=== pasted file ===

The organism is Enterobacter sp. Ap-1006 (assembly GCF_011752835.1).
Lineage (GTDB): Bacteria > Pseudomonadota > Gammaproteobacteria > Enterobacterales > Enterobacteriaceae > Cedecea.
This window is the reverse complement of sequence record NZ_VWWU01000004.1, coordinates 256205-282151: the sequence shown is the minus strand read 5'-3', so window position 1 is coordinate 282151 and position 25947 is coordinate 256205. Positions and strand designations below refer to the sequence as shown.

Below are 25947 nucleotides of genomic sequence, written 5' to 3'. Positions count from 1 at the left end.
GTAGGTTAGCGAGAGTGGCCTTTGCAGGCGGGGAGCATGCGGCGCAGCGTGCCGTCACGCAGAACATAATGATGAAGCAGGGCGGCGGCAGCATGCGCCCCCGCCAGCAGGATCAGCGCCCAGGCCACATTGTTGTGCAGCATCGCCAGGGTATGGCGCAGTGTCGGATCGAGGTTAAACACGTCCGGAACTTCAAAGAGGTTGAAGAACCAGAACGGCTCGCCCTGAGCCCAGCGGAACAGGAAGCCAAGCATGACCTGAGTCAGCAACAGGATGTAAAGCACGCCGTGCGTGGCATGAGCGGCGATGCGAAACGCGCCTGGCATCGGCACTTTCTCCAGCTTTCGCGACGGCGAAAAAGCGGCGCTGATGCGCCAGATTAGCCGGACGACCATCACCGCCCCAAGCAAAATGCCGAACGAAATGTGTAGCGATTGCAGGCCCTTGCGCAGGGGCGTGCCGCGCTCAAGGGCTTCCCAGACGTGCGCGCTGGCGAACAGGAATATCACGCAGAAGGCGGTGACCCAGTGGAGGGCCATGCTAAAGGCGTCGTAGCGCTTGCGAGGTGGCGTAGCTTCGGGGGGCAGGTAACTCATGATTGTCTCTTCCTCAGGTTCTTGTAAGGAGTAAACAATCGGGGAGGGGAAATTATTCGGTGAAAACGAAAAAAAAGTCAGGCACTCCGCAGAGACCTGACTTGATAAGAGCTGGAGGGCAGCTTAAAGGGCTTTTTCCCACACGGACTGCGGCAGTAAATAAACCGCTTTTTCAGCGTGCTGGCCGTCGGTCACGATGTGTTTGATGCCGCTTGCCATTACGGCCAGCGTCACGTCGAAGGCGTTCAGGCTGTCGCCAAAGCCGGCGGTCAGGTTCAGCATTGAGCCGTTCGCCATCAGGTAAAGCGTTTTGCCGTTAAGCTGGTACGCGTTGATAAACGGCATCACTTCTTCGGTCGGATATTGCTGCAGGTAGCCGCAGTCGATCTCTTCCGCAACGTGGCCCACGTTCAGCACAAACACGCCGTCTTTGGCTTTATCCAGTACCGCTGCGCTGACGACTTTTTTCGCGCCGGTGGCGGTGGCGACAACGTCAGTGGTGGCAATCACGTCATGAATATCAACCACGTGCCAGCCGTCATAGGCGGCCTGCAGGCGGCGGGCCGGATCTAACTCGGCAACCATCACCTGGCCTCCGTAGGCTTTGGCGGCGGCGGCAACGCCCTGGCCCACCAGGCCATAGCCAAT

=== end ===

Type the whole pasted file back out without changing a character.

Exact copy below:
The organism is Enterobacter sp. Ap-1006 (assembly GCF_011752835.1).
Lineage (GTDB): Bacteria > Pseudomonadota > Gammaproteobacteria > Enterobacterales > Enterobacteriaceae > Cedecea.
This window is the reverse complement of sequence record NZ_VWWU01000004.1, coordinates 256205-282151: the sequence shown is the minus strand read 5'-3', so window position 1 is coordinate 282151 and position 25947 is coordinate 256205. Positions and strand designations below refer to the sequence as shown.

Below are 25947 nucleotides of genomic sequence, written 5' to 3'. Positions count from 1 at the left end.
GTAGGTTAGCGAGAGTGGCCTTTGCAGGCGGGGAGCATGCGGCGCAGCGTGCCGTCACGCAGAACATAATGATGAAGCAGGGCGGCGGCAGCATGCGCCCCCGCCAGCAGGATCAGCGCCCAGGCCACATTGTTGTGCAGCATCGCCAGGGTATGGCGCAGTGTCGGATCGAGGTTAAACACGTCCGGAACTTCAAAGAGGTTGAAGAACCAGAACGGCTCGCCCTGAGCCCAGCGGAACAGGAAGCCAAGCATGACCTGAGTCAGCAACAGGATGTAAAGCACGCCGTGCGTGGCATGAGCGGCGATGCGAAACGCGCCTGGCATCGGCACTTTCTCCAGCTTTCGCGACGGCGAAAAAGCGGCGCTGATGCGCCAGATTAGCCGGACGACCATCACCGCCCCAAGCAAAATGCCGAACGAAATGTGTAGCGATTGCAGGCCCTTGCGCAGGGGCGTGCCGCGCTCAAGGGCTTCCCAGACGTGCGCGCTGGCGAACAGGAATATCACGCAGAAGGCGGTGACCCAGTGGAGGGCCATGCTAAAGGCGTCGTAGCGCTTGCGAGGTGGCGTAGCTTCGGGGGGCAGGTAACTCATGATTGTCTCTTCCTCAGGTTCTTGTAAGGAGTAAACAATCGGGGAGGGGAAATTATTCGGTGAAAACGAAAAAAAAGTCAGGCACTCCGCAGAGACCTGACTTGATAAGAGCTGGAGGGCAGCTTAAAGGGCTTTTTCCCACACGGACTGCGGCAGTAAATAAACCGCTTTTTCAGCGTGCTGGCCGTCGGTCACGATGTGTTTGATGCCGCTTGCCATTACGGCCAGCGTCACGTCGAAGGCGTTCAGGCTGTCGCCAAAGCCGGCGGTCAGGTTCAGCATTGAGCCGTTCGCCATCAGGTAAAGCGTTTTGCCGTTAAGCTGGTACGCGTTGATAAACGGCATCACTTCTTCGGTCGGATATTGCTGCAGGTAGCCGCAGTCGATCTCTTCCGCAACGTGGCCCACGTTCAGCACAAACACGCCGTCTTTGGCTTTATCCAGTACCGCTGCGCTGACGACTTTTTTCGCGCCGGTGGCGGTGGCGACAACGTCAGTGGTGGCAATCACGTCATGAATATCAACCACGTGCCAGCCGTCATAGGCGGCCTGCAGGCGGCGGGCCGGATCTAACTCGGCAACCATCACCTGGCCTCCGTAGGCTTTGGCGGCGGCGGCAACGCCCTGGCCCACCAGGCCATAGCCAAT